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Child Abuse Negl. 2012 Mar;36(3):236-46. doi: 10.1016/j.chiabu.2011.11.005. Epub 2012 Mar 22.

The impact of childhood maltreatment history on parenting: a comparison of maltreatment types and assessment methods.

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Department of Psychology, University of Guelph, Guelph, Ontario, Canada.



Childhood maltreatment is associated with subsequent parenting difficulties; however, most research has relied on self-reported parenting outcomes, and observational measures have revealed mixed findings. Furthermore, research has focused predominantly on histories of sexual and/or physical abuse. This study explored associations between a wide range of childhood maltreatment experiences and both observed and self-reported parenting outcomes.


Mothers of 4- to 6-year-old children at moderate social risk completed the History of Maltreatment and Trauma Form (HMTF), which assesses a range of maltreatment experiences and delineates specific characteristics such as chronicity and severity. Participants completed questionnaires assessing parenting stress and competence, and their emotional availability (sensitivity, intrusiveness, hostility) toward their children was coded from videorecorded interactions.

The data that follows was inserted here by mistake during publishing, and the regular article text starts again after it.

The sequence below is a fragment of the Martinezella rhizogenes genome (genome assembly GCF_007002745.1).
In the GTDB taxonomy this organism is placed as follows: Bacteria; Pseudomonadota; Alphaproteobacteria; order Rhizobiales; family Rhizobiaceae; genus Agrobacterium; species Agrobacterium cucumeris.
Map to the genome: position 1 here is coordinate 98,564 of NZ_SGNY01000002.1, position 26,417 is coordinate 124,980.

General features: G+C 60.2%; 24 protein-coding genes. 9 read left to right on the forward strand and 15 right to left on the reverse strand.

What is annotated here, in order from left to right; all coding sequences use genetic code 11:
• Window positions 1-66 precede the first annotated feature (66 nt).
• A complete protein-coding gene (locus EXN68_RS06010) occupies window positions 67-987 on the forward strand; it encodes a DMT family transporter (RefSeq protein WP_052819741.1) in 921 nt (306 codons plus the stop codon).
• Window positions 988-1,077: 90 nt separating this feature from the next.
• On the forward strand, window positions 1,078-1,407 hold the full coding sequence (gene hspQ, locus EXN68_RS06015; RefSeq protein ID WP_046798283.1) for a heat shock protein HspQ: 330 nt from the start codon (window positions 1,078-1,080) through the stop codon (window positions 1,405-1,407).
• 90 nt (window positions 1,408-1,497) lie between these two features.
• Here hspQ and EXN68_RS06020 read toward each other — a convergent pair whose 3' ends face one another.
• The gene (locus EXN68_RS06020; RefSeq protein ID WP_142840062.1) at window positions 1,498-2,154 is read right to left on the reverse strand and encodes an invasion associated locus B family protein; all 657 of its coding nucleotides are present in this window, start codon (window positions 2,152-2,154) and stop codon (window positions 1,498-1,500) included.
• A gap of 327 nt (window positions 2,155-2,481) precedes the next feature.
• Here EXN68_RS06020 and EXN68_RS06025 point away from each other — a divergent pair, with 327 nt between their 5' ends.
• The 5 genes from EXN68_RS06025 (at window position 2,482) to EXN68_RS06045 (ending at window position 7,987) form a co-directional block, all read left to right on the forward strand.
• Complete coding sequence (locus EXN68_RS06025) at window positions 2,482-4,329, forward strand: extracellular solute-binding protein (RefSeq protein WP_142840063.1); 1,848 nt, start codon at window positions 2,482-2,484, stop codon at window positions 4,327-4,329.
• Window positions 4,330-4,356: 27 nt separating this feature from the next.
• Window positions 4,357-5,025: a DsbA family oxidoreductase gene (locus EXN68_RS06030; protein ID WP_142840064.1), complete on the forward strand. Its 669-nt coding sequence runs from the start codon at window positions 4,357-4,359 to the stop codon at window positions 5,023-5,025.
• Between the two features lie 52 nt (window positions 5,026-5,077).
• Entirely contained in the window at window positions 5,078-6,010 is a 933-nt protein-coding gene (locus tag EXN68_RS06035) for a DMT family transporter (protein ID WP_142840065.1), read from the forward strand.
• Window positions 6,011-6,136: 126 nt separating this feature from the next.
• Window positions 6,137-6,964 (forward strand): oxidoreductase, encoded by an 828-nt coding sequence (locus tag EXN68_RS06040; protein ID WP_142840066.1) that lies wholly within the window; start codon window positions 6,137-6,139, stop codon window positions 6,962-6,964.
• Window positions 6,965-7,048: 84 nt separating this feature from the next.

Construct (factorial, convergent and discriminant) validity of the HMTF was demonstrated through factor analysis and a multi-trait, multi-method matrix comparing it to the Childhood Trauma Questionnaire. HMTF-assessed childhood maltreatment, specifically witnessing family violence, neglect and emotional maltreatment, were significantly associated with mothers' observed hostility toward their children, even after controlling for potentially traumatic adult experiences. In contrast, childhood sexual abuse history was associated with self-reported concerns regarding parenting competence, and this association held even after controlling for other forms of childhood maltreatment and potentially traumatic adult experiences. Self-reported parenting outcomes were unrelated to observed parenting behavior.


Findings highlight the complexity of associations between child maltreatment and subsequent parenting outcomes. Although much previous research has focused on sexual and physical abuse, other more contextual forms of maltreatment may be similarly or more strongly associated with certain parenting outcomes. Furthermore, different forms of maltreatment may be associated with perceived versus observed parenting outcomes.

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